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My take on this, amateur bassoon and contrabassoon player.

I believe the comment should be taken into context. It might be that in a beginners wind band the low notes tend to be sharp. This is a common situation with the bassoon with beginners. The low D is often a difficult note, not quite sounding like the others. With training these problems can be overcome totally. A sufficiently trained bassoon player can, and will, play all notes in tune.

The theoretical background is that the bassoon is one big compromise. Basically it is too narrow for its length and the tone holes are too small. (The saxophone is in that respect much less of a compromise) In order to compensate, as most all tone holes influence the tuning of just about every other note, they are placed at the best compromise. The effect is that almost all notes are slightly out of tune, you compensate for this with air and pressure on the reed (among other things). This is a skill taking time and effort to learn.

/Gunnar

My take on this, amateur bassoon and contrabassoon player.

I believe the comment should be taken into context. It might be that in a beginners wind band the low notes tend to be sharp. This is a common situation with the bassoon with beginners. The low D is often a difficult note, not quite sounding like the others. With training these problems can be overcome totally. A sufficiently trained bassoon player can, and will, play all notes in tune.

The theoretical background is that the bassoon is one big compromise. Basically it is too narrow for its length and the tone holes are too small. (The saxophone is in that respect much less of a compromise) In order to compensate, as most all tone holes influence the tuning of just about every other note, they are placed at the best compromise. The effect is that almost all notes are slightly out of tune, you compensate for this with air and pressure on the reed (among other things). This is a skill taking time and effort to learn.

/Gunnar

My take on this, amateur bassoon and contrabassoon player.

I believe the comment should be taken into context. It might be that in a beginners wind band the low notes tend to be sharp. This is a common situation with the bassoon with beginners. The low D is often a difficult note, not quite sounding like the others. With training these problems can be overcome totally. A sufficiently trained bassoon player can, and will, play all notes in tune.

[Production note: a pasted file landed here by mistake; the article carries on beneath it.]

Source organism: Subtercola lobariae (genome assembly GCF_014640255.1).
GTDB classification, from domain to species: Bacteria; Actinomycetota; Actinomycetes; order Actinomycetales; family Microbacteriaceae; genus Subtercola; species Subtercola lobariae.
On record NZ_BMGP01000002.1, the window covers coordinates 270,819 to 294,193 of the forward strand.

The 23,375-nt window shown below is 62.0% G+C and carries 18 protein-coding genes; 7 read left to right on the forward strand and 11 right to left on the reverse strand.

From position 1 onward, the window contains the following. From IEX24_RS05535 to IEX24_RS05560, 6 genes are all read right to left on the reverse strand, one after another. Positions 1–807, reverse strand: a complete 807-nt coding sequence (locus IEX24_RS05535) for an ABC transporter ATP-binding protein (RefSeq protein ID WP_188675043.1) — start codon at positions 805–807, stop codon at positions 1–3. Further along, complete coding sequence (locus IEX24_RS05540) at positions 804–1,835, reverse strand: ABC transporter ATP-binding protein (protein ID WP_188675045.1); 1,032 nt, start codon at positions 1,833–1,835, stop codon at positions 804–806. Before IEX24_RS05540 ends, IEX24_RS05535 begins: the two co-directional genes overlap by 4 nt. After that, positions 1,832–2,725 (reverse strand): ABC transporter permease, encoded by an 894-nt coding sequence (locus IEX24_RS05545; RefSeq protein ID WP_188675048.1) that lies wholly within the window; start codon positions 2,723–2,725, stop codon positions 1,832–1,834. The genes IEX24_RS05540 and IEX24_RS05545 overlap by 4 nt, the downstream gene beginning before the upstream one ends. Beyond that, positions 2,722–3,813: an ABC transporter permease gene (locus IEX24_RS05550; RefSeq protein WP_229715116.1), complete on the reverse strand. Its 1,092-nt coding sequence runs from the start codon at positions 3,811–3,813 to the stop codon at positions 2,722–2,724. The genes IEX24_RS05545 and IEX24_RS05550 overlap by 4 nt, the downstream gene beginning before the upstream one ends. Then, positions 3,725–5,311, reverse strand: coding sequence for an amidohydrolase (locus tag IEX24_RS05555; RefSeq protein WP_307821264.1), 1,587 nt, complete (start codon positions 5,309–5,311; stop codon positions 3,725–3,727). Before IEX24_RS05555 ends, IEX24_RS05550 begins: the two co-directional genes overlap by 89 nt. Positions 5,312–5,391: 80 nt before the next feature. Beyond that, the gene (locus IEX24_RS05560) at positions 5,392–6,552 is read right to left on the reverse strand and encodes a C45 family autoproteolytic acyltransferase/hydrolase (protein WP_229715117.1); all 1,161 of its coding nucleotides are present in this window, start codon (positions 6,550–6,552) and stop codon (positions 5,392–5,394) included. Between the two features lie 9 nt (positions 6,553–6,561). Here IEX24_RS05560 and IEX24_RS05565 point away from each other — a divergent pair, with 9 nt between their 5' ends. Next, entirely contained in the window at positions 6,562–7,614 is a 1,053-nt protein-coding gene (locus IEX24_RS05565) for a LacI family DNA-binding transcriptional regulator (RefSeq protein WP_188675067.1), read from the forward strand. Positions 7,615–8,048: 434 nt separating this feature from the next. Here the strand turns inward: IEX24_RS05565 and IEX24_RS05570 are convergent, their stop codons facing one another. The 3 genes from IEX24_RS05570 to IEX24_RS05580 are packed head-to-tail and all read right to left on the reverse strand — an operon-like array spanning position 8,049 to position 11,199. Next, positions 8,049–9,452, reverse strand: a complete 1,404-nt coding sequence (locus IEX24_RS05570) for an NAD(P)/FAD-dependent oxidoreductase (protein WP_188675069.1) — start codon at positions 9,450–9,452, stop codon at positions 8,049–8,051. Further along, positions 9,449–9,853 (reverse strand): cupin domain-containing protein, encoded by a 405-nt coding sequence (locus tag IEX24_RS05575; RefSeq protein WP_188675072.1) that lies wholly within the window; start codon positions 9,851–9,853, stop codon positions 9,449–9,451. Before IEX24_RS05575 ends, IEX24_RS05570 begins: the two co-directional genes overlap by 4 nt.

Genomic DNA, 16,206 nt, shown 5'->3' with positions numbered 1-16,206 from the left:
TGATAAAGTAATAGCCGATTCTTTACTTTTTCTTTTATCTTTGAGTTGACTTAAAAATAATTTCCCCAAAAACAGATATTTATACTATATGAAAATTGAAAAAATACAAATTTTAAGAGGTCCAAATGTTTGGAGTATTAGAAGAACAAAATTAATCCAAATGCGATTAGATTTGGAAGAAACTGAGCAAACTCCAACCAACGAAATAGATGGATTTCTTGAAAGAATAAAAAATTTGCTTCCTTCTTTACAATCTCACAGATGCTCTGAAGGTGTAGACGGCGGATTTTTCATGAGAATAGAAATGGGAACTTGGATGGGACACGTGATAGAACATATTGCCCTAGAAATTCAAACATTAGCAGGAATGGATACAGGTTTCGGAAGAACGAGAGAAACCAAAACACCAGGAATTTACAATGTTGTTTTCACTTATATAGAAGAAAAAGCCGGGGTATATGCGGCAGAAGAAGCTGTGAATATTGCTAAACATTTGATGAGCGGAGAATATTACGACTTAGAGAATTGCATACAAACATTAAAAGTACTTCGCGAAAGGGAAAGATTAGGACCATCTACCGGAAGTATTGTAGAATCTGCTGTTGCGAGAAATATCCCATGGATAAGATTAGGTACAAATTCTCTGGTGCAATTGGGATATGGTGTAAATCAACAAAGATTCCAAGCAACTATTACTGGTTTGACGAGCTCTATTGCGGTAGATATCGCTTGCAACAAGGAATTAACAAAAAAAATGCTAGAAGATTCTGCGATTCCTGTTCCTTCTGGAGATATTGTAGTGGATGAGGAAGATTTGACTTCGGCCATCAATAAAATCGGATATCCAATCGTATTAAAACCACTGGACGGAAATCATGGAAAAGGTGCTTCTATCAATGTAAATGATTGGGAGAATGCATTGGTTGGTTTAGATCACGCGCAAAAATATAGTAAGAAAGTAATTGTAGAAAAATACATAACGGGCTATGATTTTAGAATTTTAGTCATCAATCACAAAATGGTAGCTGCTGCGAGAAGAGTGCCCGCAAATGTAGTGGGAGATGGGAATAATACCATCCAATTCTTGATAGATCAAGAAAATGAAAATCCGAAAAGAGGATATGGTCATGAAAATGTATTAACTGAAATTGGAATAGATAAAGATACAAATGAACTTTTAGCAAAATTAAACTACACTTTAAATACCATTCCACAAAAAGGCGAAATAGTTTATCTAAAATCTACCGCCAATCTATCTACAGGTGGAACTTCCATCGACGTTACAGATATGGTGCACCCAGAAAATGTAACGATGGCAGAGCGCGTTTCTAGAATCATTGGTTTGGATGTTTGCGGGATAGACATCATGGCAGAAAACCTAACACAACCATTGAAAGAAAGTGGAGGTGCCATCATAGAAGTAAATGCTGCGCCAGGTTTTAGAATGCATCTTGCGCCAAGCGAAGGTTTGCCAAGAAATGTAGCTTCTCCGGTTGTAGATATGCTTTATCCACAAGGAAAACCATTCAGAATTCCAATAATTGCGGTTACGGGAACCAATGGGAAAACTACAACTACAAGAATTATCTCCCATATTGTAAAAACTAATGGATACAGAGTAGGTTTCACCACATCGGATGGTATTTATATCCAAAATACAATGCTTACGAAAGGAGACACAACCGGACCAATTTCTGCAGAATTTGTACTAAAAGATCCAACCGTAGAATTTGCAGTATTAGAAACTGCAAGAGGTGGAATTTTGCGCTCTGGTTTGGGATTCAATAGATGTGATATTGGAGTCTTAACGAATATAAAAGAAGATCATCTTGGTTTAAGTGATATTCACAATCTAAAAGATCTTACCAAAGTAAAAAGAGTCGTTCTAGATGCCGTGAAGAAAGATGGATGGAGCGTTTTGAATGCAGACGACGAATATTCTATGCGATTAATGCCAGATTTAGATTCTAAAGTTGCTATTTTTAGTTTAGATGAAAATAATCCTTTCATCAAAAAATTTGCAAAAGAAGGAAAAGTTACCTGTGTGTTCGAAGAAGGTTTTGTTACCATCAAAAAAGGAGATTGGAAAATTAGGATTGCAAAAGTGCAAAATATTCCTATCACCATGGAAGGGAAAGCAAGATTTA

The theoretical background is that the bassoon is one big compromise. Basically it is too narrow for its length and the tone holes are too small. (The saxophone is in that respect much less of a compromise) In order to compensate, as most all tone holes influence the tuning of just about every other note, they are placed at the best compromise. The effect is that almost all notes are slightly out of tune, you compensate for this with air and pressure on the reed (among other things). This is a skill taking time and effort to learn.

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My take on this, amateur bassoon and contrabassoon player.

I believe the comment should be taken into context. It might be that in a beginners wind band the low notes tend to be sharp. This is a common situation with the bassoon with beginners. The low D is often a difficult note, not quite sounding like the others. With training these problems can be overcome totally. A sufficiently trained bassoon player can, and will, play all notes in tune.

The theoretical background is that the bassoon is one big compromise. Basically it is too narrow for its length and the tone holes are too small. (The saxophone is in that respect much less of a compromise) In order to compensate, as most all tone holes influence the tuning of just about every other note, they are placed at the best compromise. The effect is that almost all notes are slightly out of tune, you compensate for this with air and pressure on the reed (among other things). This is a skill taking time and effort to learn.

/Gunnar